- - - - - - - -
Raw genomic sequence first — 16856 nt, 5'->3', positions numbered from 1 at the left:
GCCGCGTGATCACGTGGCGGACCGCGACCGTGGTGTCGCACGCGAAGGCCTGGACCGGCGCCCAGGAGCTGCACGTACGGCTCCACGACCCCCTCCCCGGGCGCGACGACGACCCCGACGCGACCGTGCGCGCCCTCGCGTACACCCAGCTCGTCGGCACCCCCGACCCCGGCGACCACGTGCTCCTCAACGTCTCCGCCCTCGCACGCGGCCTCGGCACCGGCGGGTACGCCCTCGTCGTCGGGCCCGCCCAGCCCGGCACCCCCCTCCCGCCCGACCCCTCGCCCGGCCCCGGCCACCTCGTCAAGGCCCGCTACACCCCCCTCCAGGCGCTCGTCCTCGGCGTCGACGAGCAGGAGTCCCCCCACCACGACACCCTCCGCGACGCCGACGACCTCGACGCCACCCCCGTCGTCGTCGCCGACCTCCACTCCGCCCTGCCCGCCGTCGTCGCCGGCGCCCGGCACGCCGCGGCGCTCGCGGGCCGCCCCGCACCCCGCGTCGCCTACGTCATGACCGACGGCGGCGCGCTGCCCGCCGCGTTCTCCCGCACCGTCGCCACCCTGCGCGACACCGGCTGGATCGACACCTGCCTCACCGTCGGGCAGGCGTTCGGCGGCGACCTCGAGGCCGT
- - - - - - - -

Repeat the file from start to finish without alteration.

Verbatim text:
Raw genomic sequence first — 16856 nt, 5'->3', positions numbered from 1 at the left:
GCCGCGTGATCACGTGGCGGACCGCGACCGTGGTGTCGCACGCGAAGGCCTGGACCGGCGCCCAGGAGCTGCACGTACGGCTCCACGACCCCCTCCCCGGGCGCGACGACGACCCCGACGCGACCGTGCGCGCCCTCGCGTACACCCAGCTCGTCGGCACCCCCGACCCCGGCGACCACGTGCTCCTCAACGTCTCCGCCCTCGCACGCGGCCTCGGCACCGGCGGGTACGCCCTCGTCGTCGGGCCCGCCCAGCCCGGCACCCCCCTCCCGCCCGACCCCTCGCCCGGCCCCGGCCACCTCGTCAAGGCCCGCTACACCCCCCTCCAGGCGCTCGTCCTCGGCGTCGACGAGCAGGAGTCCCCCCACCACGACACCCTCCGCGACGCCGACGACCTCGACGCCACCCCCGTCGTCGTCGCCGACCTCCACTCCGCCCTGCCCGCCGTCGTCGCCGGCGCCCGGCACGCCGCGGCGCTCGCGGGCCGCCCCGCACCCCGCGTCGCCTACGTCATGACCGACGGCGGCGCGCTGCCCGCCGCGTTCTCCCGCACCGTCGCCACCCTGCGCGACACCGGCTGGATCGACACCTGCCTCACCGTCGGGCAGGCGTTCGGCGGCGACCTCGAGGCCGT